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Old 2013-06-29, 15:36   Link #183
Senior Member
Join Date: May 2004
Location: Monterrey, México
Age: 37
Between today and tomorrow Suisei no Gargantia concludes, and I'm in time since I've already done with the twelfth episode.

Several of you people raised an interesting topic at the thread for the previous episode. I do agree that the tactic Kugel employed to implement the GA social order onto the Earth and its people doesn't fall into the category of religion. In fact, ten thousand years ago the very concept of religion did not exist for humans at that time.

What Kugel described in detail how he and Stryker plan to turn the Earth into a second Avalon for the Earthling humans relies on two arguments:

1. Argumentum ad baculum: A very common logical fallacy that appeals to show of force, threat or coercion to justify its reasoning.

2. Argumentum ad verecundiam: Fallacious appeal from authority. This is likely very tricky for me to suggest given that Kugel mostly uses force and instills terror to bring forth a social order that is alien to the native humans from Earth and to which many of them argue against.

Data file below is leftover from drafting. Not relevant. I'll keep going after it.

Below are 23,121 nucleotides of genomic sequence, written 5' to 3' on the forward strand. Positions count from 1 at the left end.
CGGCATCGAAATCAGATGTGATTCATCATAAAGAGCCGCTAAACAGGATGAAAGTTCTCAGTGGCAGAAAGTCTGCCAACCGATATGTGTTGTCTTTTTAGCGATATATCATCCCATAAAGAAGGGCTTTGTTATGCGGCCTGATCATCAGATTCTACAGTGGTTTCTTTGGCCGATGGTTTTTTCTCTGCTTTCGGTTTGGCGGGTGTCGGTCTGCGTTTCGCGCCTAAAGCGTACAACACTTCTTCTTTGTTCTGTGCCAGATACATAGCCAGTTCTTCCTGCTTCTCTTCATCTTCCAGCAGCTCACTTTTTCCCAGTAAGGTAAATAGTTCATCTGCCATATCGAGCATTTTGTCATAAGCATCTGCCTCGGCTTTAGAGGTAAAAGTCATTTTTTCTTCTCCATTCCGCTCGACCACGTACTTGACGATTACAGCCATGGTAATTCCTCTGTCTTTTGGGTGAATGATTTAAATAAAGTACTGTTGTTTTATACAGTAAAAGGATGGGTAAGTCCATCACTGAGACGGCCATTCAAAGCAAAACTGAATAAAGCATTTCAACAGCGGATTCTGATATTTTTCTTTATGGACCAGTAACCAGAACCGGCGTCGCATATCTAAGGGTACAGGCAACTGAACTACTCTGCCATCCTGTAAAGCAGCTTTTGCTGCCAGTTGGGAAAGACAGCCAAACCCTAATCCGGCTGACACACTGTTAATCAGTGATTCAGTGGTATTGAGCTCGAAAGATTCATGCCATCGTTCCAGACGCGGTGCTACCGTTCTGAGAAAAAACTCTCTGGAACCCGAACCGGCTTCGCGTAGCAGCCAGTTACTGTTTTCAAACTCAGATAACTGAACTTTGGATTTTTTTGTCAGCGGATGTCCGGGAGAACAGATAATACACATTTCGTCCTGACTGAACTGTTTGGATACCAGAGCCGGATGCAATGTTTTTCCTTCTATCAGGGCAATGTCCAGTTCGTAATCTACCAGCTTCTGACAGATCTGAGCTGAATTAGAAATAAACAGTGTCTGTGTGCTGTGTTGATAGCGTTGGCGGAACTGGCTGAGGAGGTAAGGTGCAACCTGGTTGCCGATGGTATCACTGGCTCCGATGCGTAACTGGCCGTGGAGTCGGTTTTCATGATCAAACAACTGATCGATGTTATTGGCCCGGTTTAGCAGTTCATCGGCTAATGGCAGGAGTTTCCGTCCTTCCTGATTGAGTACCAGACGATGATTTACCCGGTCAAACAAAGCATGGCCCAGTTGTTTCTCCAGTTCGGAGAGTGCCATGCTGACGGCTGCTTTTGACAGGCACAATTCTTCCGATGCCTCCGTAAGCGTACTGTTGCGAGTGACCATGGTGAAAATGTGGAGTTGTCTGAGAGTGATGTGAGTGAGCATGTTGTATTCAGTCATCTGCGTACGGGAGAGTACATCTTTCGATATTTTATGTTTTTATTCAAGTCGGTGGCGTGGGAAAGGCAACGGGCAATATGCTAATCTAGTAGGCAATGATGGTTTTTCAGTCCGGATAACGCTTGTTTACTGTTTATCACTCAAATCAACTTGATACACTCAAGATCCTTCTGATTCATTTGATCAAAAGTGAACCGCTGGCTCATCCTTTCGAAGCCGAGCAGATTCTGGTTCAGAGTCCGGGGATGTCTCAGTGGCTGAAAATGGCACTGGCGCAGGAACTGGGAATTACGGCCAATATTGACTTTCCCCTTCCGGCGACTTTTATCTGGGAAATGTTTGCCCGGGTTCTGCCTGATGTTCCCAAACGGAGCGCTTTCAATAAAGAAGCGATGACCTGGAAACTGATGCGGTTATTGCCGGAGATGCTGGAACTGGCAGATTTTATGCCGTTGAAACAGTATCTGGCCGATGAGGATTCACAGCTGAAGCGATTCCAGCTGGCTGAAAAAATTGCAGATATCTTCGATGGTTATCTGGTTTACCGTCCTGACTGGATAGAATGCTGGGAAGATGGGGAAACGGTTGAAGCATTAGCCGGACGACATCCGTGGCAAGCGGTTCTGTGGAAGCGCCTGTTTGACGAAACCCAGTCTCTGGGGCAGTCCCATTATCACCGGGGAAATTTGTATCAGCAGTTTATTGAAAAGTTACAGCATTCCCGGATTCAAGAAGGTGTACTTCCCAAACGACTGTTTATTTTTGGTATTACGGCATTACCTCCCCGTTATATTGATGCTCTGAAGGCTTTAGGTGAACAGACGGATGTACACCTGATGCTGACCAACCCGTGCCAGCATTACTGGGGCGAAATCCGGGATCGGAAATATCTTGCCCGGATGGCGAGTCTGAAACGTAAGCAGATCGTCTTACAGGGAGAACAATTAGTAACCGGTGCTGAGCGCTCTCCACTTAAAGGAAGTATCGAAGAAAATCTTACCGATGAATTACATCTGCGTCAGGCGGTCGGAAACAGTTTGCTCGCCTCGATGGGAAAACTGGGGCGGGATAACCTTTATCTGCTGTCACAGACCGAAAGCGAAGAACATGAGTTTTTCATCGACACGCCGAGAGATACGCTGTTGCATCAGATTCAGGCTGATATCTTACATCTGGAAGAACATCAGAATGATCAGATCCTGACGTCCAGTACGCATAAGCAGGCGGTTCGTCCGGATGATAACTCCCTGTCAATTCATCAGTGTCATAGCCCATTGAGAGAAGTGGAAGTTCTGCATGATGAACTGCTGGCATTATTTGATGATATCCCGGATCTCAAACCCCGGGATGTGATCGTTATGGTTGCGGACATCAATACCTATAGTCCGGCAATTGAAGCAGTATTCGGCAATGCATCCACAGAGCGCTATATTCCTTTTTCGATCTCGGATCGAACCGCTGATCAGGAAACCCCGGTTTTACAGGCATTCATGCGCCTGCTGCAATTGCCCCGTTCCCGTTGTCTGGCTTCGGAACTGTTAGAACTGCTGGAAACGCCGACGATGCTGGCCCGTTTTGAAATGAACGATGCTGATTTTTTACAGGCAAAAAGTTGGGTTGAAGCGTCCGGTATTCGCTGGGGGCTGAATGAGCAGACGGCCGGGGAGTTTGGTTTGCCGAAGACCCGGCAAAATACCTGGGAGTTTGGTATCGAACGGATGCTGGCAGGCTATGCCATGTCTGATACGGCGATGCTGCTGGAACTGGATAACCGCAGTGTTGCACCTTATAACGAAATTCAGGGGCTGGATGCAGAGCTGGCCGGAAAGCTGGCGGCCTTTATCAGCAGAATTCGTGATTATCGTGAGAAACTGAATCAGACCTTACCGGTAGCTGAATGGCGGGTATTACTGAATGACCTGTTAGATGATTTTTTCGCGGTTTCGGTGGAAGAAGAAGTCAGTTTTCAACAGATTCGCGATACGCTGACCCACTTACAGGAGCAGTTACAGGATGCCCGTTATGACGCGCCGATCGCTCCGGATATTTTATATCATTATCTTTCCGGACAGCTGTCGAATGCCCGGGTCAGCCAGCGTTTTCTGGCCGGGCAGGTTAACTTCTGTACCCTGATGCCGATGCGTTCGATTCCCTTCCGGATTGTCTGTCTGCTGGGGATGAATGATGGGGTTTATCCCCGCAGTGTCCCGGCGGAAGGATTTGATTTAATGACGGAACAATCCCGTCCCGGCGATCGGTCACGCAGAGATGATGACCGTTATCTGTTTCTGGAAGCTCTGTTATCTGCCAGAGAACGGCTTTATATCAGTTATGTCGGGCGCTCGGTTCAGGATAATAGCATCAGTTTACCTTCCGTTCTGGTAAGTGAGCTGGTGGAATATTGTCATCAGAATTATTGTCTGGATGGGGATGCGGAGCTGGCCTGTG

However, actually, it's Kugel himself that brings forth the aformentioned argument when Ledo previously tries to appeal to the Commander that the Earthling humans have already established their own societies, hence, they have no right to meddle in Earhtlings' affairs.
Kugel replies back that being soldiers of the Galactic Alliance, and not finding themselves at the frontlines, then they must advance the Earth and its people for the benefit of what constitutes the Galactic Alliance and humanity.

However, I actually brought forth another type of argument reasoning with that above statement.

a) Yes, Kugel as well is using his authority as soldier of the GA to justify his actions on Earth.

b) But, he's also appealing to the argument that what's best and works for the greater good of the majority, then it will also work the same for the minority.

In that last statement, I refer to the Galactic Alliance as the majority of the human race; the first episode it was said that 400 million humans live in Avalon.